Saturday, April 21, 2018

Notes: Taking back the net - PEN 2018

The most shocking item about this panel? Yassmin Abdel-Magied was denied entry in the USA, the custom officials arguing that her visa was inadequate, a visa she had used in the past for similar purposes. She participated in the panel via Skype.

Yassmin is an activist and a writer, she defends islam, and women, and muslim women. She has met with a lot of hostility in Australia, where she grew up, and has had to leave for her own safety and sanity. She spoke about how to survive harassement.

Toll on mental state:
Harassment takes a toll on mental state. Victims need to choose their strategy (ignore, react, respond, etc). They need to self care. Get support from communities around, from other victims of harassment. They can protect themselves with barriers such as

+ staff that takes over social media
+ friends that offer support
+ spend more time in "real life", interacting with real people

Harassment also takes time and energy away from activists, writers, artists, undermining their activities and production.

Anita Sarkeesian was the target of a sexist hate campaign of unbelievable proportions, when she tackled the sexism in gaming.

"The gaming world still hasn't done much to improve their misogynistic representations of women in particular."

Typical hate posts: "she's a liar!", "she makes pots of money", death and rape threats.

Porochista Khakpour is a writer, journalist, editor of Iranian descent. She has been harassed both as a woman and a Muslim.

"Some writers have in their contract the number of people that have linked with their social media platforms, and they can't quit them if they fall victime to harassment."

She lives in Harlem within a community of Muslims. Some of them have become less vocal on social media because of the psychological toll that takes, including suicidal frames of mind.

Media and harassment:
The media covering the harassment is often inadequately prepared. They want to sell a good story at whatever cost. They want to represent both sides of the stories. But when a crime is involved, there are no two sides of the story, just one. PEN is issuing guidelines for the media to help them cover the issue.

It's very difficult to get the law to intervene effectively, to sue successfully.

Harassment has increased under the current government. Revolution Books in Harlem have suffered a huge increase of attacks.

Companies' attitude to harassment:
Facebook, twitter and instagram and other social media platforms were created by white American guys. They had little awareness about harassment, racism, sexism, and didn't think through the potential for harassment. Initially the companies did very little in terms of controlling hate. They're now doing a bit better. Twitter used to have a staff of 4 concerned with safety issues. Now they have a whole department, safety counsel, etc.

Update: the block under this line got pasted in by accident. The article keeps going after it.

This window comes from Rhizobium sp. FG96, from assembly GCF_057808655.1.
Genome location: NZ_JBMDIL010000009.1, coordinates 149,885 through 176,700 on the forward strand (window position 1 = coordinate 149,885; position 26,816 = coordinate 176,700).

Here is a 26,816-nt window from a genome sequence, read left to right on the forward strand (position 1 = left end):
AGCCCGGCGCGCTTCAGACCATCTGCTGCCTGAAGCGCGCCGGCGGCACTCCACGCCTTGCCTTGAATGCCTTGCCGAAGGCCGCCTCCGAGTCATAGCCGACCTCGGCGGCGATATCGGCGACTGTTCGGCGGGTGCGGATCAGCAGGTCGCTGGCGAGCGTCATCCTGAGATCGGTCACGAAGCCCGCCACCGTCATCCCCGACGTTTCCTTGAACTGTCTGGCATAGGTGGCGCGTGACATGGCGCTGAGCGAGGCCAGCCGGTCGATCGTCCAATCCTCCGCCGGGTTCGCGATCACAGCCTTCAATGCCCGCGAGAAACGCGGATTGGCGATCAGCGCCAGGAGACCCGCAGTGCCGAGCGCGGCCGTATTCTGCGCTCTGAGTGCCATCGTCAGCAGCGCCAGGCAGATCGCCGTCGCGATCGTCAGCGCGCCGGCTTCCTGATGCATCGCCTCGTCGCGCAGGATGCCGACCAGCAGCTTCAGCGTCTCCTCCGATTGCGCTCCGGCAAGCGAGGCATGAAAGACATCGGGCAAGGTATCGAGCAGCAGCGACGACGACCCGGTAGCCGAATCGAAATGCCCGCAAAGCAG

They do not have to give their users freedom of speech, as they're private companies. They can, and do now, set rules: such word can't be used, such behavior is inacceptable.

Contributed by  - -  Arabella Hutter von Arx

Anita Sarkeesian

Friday, April 20, 2018

Artists take the street - at PEN 2018 - my notes

Interpretation of the notes above from the PEN panel Artists Take The Street:

Tania Brugera ran for president in CUBA! With, obviously, not a chance to win, but getting serious negative attention from government. She's a performance/installation artist. In one of her famous performances, she ate soil mixed with water and salt as a political act. 

She made some compelling contributions to the panel. My favorite:


Amy Khoshbin discussed how she reflected on talking to people who believe in the right to carry firearms, while she was in residence in a state where that was prevalent. The complexity statement was contributed to that discussion, as both sides of the American political divide hold on to simple slogans and beliefs. Only by adding complexity to the discussion, to artistic expression, can we hope to bridge that divide, so detrimental to our society.

Amy also discussed how she defines the "street" as a space for artists: public spaces, social media. Tania added that in Cuba, inside the house is a "street" space that escapes police attention. It is also a space of expression in the USA that is less monitored, less monetized.

Anne Carson did not say much. So here's an extract from a New Yorker text that is still very poetical while fiction:

"Her visit ends. Back at home, the newspapers, front-page photos of a train car in Europe jammed floor to door with escaped victims of a war zone farther south, people denied transit. Filthy families and souls in despair pressed flat against one another in the grip to survive, uncountable arms and legs, torn-open eyes, locked in the train all night waiting for dawn, a scene so much the antithesis of her own morning she cannot enter it. What sense it makes for these two mornings to exist side by side in the world where we live, should this be framed as a question, would not be answerable by philosophy or poetry or finance or by the shallows or the deeps of her own mind, she fears."

Get Organized Brooklyn and Refuse Fascism are two organizations that were referred to during the meeting. That was the best take away from the panel for me, because I had hoped for more blueprints, more handbook tips, more practical examples.  Word on The Street was one of the few projects described, it involves big names, and big money: not very relevant to the common guerillera artist sitting at the panel. I guess we will need to come up with our own invented processes.

Remark on the notes above: the woman gardening in the upper right corner is just going about her business. She pays no attention to the demonstrators around her. And why not? 

On the panel: Anne Carson, Tania Bruguera, Amy Khoshbin and very cool, very smart Carmen Hermo, who is a curator at the Brooklyn Museum